The people behind the podium

A treatise on the life and mating habits of the party political activist

Artillery Row

“Wonderful reception on the doorstep.” The photos are always the same: a minor politician, surrounded by half a dozen beaming activists, thrilled at spending 5 minutes in the company of the Junior Minister for Potholes and Verges. “Residents agreed it was time to get on with the job,” they tweet, in a giddy flurry — wisely skirting over the twenty doors slammed in their faces, and the woman who set her Dobermann on them. Can having the seat of your trousers sewn back on be claimed on expenses?

Regardless of party, the image is universal. The gauchely held placards, the rictus grins. One or two people looking very serious indeed: elect Fleur de Rozarieux, your Lib Dem candidate for Abbyvale Ward — stop Brexit now. (Fleur will make herself available to help residents at all times, in between completing her A-Levels.) Labour activists follow the same blueprint, but with more colourful hair. And the promise of far greater influence over the Gaza Strip.

It’s hard not to wonder, as the various machines splutter into campaign mode for yet another election, what possesses a subsection of our fellow citizens to devote so much time to pushing leaflets through letterboxes — in exchange for little more than a selfie with Oliver Dowden, or a brief, stolen glimpse of Angela Rayner uncrossing her legs.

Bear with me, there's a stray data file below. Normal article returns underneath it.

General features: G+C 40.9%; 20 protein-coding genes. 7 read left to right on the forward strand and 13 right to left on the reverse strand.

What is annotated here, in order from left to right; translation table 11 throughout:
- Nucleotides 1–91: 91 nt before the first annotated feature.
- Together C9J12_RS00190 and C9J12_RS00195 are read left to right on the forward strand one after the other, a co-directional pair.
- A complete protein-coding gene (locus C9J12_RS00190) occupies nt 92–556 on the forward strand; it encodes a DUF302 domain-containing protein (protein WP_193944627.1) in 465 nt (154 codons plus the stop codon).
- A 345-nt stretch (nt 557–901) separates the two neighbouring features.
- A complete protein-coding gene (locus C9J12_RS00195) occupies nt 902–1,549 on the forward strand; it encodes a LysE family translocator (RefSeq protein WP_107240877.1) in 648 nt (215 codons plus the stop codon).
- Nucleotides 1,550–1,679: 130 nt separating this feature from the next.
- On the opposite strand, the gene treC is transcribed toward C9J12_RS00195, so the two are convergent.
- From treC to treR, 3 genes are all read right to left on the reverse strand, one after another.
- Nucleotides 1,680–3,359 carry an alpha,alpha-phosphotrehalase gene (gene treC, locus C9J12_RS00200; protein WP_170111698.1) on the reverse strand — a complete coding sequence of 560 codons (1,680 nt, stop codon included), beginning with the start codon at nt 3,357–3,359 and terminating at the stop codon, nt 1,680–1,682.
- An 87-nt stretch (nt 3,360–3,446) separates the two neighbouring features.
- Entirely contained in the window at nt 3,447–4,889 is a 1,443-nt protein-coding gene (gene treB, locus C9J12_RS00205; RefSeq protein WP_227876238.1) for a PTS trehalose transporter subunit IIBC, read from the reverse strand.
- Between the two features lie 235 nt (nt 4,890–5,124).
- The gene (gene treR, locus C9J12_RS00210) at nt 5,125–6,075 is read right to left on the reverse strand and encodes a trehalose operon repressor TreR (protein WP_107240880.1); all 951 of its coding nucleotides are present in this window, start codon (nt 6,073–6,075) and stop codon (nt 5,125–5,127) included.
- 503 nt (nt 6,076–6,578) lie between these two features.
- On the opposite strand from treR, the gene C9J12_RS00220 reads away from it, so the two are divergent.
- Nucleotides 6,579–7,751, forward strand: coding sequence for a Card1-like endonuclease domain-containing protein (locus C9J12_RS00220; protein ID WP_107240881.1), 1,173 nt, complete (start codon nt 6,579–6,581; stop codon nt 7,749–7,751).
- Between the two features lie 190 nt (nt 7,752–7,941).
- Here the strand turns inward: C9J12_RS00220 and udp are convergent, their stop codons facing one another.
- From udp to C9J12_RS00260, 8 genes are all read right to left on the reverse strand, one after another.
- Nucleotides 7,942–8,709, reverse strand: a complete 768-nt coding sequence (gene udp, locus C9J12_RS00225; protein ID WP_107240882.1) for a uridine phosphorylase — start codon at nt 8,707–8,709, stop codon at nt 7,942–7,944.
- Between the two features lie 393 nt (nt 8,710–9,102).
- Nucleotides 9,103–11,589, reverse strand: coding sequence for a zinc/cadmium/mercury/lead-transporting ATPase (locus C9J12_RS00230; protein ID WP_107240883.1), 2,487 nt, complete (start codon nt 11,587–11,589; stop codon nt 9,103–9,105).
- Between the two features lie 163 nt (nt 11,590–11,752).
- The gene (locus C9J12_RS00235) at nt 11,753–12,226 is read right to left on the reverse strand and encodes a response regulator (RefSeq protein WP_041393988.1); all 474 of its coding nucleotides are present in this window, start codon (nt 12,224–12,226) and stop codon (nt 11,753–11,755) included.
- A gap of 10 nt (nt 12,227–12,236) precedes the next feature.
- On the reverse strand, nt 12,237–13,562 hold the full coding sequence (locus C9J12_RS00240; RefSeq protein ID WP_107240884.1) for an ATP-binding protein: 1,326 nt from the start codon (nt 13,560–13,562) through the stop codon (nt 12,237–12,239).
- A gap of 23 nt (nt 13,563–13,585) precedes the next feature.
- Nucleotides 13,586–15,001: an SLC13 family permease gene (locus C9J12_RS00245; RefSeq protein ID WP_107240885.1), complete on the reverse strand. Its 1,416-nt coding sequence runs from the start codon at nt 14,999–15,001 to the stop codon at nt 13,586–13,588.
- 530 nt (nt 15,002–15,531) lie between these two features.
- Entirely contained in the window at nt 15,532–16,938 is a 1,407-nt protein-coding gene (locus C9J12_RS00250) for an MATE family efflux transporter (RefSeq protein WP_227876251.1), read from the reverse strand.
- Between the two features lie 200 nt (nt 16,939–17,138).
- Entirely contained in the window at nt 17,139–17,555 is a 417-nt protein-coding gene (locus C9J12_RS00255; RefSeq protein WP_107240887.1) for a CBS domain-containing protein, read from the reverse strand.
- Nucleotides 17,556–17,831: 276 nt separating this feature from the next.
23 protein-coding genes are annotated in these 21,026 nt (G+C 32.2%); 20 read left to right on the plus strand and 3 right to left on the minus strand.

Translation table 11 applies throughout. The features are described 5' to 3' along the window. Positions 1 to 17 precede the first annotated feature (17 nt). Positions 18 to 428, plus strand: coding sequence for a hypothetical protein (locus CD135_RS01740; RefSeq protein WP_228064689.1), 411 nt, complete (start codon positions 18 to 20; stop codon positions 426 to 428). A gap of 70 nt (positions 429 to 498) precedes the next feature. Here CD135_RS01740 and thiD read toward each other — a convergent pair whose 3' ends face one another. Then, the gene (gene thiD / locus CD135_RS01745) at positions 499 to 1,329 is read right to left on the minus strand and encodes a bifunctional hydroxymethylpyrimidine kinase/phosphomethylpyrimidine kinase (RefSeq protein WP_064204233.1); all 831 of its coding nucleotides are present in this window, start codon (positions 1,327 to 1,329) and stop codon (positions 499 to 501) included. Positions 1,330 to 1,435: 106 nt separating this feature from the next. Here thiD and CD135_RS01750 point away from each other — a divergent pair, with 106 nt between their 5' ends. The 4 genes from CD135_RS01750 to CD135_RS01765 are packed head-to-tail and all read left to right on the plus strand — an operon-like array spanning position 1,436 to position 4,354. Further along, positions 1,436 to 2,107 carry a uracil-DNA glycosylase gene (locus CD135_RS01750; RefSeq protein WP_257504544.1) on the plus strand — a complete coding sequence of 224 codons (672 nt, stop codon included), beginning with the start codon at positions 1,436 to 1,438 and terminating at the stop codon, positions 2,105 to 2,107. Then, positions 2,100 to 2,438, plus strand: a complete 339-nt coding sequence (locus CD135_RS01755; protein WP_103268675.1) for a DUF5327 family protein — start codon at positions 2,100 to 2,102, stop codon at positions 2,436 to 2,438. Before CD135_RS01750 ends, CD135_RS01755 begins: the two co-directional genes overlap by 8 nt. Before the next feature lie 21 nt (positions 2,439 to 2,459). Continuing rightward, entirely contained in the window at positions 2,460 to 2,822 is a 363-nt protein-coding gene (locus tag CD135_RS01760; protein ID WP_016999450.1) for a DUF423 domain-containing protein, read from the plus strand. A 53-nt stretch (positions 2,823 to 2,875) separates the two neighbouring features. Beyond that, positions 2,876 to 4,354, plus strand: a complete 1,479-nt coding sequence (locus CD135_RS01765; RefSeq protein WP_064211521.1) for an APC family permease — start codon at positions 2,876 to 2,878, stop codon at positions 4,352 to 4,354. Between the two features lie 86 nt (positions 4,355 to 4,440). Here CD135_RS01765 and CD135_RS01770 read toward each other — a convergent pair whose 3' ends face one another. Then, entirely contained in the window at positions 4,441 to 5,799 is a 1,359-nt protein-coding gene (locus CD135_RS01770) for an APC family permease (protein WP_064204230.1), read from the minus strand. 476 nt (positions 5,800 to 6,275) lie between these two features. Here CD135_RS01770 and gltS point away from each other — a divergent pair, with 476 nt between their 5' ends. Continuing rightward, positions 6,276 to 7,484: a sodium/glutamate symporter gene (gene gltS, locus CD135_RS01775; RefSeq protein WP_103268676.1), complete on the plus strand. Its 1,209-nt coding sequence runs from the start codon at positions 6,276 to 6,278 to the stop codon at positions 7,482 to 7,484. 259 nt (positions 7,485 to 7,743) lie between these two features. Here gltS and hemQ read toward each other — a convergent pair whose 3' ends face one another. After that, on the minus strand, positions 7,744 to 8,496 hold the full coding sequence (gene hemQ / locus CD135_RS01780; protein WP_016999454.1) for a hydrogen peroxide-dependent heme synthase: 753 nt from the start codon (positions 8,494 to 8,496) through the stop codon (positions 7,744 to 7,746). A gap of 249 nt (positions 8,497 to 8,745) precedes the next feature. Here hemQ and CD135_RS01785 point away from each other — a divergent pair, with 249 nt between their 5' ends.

The older activists, I get. It’s nice to get out for a bit of air, the walk will do them good, a pub lunch might be on the cards, and there are almost certainly some noble echoes of civic commitment bubbling away, too. But the younger activists are, for the most part, a kookier breed. 

Why do they do it? It’s a question I’ve often pondered, so much so I wrote a play for the BBC about it. 

They insert themselves into an esoteric and largely hidden fraternity

In the days of mass party membership, it made much more sense. The main parties were a far more representative cross section of society. There were still the tribal elements, but enveloping this were real opportunities. The Labour movement offered not just a social circle, but education. “Conny clubs” were at the heart of their local communities, countrywide. The parties were woven into the structure of society. This breadth of engagement has died away. Political parties are cliques. Increasingly, other activist structures — like the current Stonewall-defined incarnation of the gay rights movement — feel like cliques, too.

The young people who fall into party politics are not joining something, therefore, but escaping. They are on the run: from school or university; from their home lives; from personal disappointment; from themselves. They insert themselves into an esoteric and largely hidden fraternity, where nutty proclamations and whacky behaviour are met not just with acceptance but prestige. I asked a friend, who spent much of their youth submersed in left-wing politics, what they thought motivated their young comrades. “Oh mental illness,” came the response.